3 Quick & Easy Dog-Friendly Popcorn Recipes

Everyone loves sitting down for a good snack, but not all of our human snacks are safe to share with our beloved canine companions. Luckily, popcorn is actually pup-safe, and we’ve found quite a few recipes using other dog-friendly ingredients so your fur baby can snack right along with you without missing out. Here are some of the yummiest-sounding and easy-to-make dog-friendly popcorn recipes you can throw together for your pup without having to worry about any more pouting because they smelled your popcorn and had FOMO.

Is Popcorn Safe for Dogs?

You may find yourself asking, “Can you make popcorn for dogs?” When it comes to our greasy, buttery, and salty popcorn from the theater or in those make-at-home microwaveable bags, these snacks typically aren’t very safe for our pups to consume due to the high sodium content, grease, and other non-dog-friendly ingredients. However, if your dog snags a few pieces that dropped onto the floor, don’t worry—they’ll be okay. It’s just not ideal for them to have more than a couple of pieces at once to avoid any stomach upset or other issues.

Plain, air-popped popcorn is the way to go when you want to make popcorn that’s safe for your dog to consume. The least amount of ingredients, the better! Also, no matter how the treat is prepared, you always want to be cautious about ensuring you don’t allow your pup any pieces containing partially popped or unpopped kernels nor any other overly hard pieces that can become choking hazards, especially if your furry companion is a smaller sized dog. Time to dust off that popcorn machine you got for the holidays!

Ingredients to Avoid When Making Homemade Snacks for Your Pup

Here at Space Coast Pet Services, we’ve already covered the issue of some of the usual as well as unfamiliar common human foods to avoid giving your pets. Here’s a quick rundown of the main food culprits:

  • Avocado
  • Chocolate/coffee/caffeine
  • Citrus
  • Coconut
  • Macadamia nuts
  • Milk/dairy products
  • Grapes/raisins
  • Onions/garlic/chives
  • Salt and salty snacks
  • Xylitol
  • Yeast dough

Regarding nuts, these tend to have a lot of oils that may upset your pup’s stomach, so use caution when including options such as almonds, pecans, or walnuts in any of your dog-friendly recipes. Most other nuts tend to be well-tolerated, and it’s common knowledge that peanut butter is a dog favorite.

Using Dog-Friendly Ingredients

When making healthy snacks for your pup, you actually have quite a few options when it comes to substitutes that will taste just as delicious for your furry companion but also accommodate their specific health concerns.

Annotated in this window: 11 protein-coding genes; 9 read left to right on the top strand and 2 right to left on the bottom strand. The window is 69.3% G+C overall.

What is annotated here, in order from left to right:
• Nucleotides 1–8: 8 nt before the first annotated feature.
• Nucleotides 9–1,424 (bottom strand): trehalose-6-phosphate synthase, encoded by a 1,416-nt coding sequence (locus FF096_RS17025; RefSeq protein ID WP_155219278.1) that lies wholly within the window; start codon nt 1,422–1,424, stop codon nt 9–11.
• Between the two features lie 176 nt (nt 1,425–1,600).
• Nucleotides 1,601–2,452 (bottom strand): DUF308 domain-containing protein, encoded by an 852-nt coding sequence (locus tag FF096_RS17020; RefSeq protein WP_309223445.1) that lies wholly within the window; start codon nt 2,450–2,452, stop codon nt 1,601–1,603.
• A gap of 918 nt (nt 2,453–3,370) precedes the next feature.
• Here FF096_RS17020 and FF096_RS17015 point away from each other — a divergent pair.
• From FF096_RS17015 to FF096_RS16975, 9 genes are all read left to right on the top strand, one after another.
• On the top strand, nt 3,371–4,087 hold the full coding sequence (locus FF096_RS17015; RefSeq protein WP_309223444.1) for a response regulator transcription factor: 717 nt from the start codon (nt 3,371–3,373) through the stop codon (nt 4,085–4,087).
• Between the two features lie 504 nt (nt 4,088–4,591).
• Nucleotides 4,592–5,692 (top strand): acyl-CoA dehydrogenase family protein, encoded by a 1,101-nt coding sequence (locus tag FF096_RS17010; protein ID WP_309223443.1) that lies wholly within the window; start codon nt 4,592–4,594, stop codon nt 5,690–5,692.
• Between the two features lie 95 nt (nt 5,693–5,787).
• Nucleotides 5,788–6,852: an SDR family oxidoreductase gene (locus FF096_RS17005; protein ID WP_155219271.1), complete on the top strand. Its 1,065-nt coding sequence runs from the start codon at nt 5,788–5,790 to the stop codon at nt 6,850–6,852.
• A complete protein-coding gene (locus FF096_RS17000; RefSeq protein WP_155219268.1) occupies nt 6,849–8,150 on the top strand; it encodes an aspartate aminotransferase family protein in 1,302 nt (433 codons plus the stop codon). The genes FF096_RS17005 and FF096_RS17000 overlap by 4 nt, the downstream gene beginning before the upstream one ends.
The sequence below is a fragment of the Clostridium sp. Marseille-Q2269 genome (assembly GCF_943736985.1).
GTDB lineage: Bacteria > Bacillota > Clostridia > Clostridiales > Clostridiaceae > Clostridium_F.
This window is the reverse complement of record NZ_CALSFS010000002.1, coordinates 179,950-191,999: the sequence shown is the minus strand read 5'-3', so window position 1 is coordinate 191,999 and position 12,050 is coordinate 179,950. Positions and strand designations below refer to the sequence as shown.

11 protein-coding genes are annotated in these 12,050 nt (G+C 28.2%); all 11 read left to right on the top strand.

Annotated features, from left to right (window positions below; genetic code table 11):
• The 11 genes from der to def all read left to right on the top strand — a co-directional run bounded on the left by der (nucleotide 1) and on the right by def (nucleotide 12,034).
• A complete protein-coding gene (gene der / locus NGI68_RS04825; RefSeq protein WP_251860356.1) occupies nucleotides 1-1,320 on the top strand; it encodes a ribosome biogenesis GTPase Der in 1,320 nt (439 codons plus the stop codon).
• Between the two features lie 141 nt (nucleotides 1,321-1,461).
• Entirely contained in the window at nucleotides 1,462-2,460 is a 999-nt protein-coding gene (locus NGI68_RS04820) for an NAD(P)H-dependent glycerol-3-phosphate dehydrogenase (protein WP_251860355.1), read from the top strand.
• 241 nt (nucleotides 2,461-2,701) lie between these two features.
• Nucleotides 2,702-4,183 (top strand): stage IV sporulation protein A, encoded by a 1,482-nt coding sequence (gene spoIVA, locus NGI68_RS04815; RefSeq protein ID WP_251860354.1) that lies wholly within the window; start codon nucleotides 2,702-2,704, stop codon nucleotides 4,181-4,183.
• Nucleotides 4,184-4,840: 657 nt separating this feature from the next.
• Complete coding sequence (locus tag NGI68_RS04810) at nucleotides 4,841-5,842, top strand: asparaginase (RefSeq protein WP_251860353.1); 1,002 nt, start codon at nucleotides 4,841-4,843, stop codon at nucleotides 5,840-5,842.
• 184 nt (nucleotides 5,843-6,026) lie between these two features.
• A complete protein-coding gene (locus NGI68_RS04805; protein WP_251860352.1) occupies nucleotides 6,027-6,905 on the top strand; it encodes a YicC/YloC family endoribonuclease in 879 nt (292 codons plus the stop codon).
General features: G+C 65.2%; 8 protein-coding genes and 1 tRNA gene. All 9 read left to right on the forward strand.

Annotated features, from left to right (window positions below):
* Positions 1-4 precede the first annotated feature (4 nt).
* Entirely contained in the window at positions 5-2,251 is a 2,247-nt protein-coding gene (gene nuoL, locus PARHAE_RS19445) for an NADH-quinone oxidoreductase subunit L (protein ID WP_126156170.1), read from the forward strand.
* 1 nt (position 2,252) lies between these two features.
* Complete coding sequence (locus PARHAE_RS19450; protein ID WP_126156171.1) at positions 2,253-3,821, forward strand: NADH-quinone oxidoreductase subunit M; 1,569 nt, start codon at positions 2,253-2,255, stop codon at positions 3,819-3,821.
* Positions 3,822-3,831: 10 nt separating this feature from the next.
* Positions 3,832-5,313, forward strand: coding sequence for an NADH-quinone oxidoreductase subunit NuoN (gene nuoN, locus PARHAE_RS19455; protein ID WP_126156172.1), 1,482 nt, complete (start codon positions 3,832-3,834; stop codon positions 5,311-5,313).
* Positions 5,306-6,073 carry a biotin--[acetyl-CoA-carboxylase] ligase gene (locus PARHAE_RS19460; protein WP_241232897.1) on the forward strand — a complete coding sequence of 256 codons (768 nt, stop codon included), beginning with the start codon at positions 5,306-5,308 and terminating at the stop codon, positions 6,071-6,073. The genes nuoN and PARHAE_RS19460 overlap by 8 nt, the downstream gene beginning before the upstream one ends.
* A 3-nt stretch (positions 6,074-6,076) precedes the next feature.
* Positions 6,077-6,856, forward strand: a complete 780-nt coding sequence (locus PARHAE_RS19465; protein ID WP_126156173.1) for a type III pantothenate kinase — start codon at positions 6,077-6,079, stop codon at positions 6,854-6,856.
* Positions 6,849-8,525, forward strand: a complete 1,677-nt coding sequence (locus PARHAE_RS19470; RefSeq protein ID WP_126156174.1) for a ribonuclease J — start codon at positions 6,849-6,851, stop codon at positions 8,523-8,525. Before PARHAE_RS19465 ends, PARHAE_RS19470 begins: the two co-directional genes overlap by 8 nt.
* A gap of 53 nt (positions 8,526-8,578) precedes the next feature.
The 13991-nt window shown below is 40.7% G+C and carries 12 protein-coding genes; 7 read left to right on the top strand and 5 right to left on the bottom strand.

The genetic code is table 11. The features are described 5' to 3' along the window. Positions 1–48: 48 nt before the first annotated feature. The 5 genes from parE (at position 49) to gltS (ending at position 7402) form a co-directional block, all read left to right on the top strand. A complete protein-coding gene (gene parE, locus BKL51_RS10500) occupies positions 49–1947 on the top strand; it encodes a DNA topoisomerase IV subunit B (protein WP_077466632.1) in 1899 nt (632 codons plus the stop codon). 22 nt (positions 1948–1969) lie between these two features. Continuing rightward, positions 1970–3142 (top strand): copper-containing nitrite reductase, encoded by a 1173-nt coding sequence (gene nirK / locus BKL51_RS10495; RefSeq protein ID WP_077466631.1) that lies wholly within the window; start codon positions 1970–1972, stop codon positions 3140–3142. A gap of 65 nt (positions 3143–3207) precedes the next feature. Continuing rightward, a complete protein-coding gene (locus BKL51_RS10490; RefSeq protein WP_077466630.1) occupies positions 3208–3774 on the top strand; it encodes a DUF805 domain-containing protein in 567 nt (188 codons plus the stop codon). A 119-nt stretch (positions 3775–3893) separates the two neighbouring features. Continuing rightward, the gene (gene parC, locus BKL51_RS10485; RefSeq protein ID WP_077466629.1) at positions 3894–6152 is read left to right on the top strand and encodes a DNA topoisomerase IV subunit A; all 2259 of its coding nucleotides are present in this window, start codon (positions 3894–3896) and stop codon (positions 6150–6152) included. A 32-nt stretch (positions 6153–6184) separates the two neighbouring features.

Peanut butter

The common brands of peanut butter we often use are absolutely loaded with sugar, and sugar is something your dog definitely needs to avoid consuming. In addition to that, it also tends to be very high in fat as well, which can cause some serious problems for a canine. Luckily, there are quite a few options available in stores and online that have limited ingredients and are great alternatives to the sugary nut butters we’re usually used to eating. Check the labels on any jar you intend to buy for use with your dog (for snacks, in Kong toys, etc.) and find the simplest possible ingredients available to minimize any health risks.

The most concerning ingredient for any dog to consume is xylitol, which is found in some brands of peanut butter, among numerous other human foods. This artificial sweetener is highly toxic and can easily be fatal even without excessive amounts being consumed.

If your pup has pancreatitis or is a breed that is known to typically be at a high risk of developing the condition, you’ll need to avoid using peanut butter as a treat or in any fun, dog-friendly recipes whatsoever to be safe.

Carob: The Non-Caffeinated Chocolate

Carob is a great alternative to chocolate when trying to find a similar ingredient but also need to completely avoid including any theobromine or caffeine to keep your dog safe. It functions quite similarly to chocolate and even tastes similar—it simply lacks the canine-toxic chemicals that have given chocolate its bad reputation amongst our furry family members.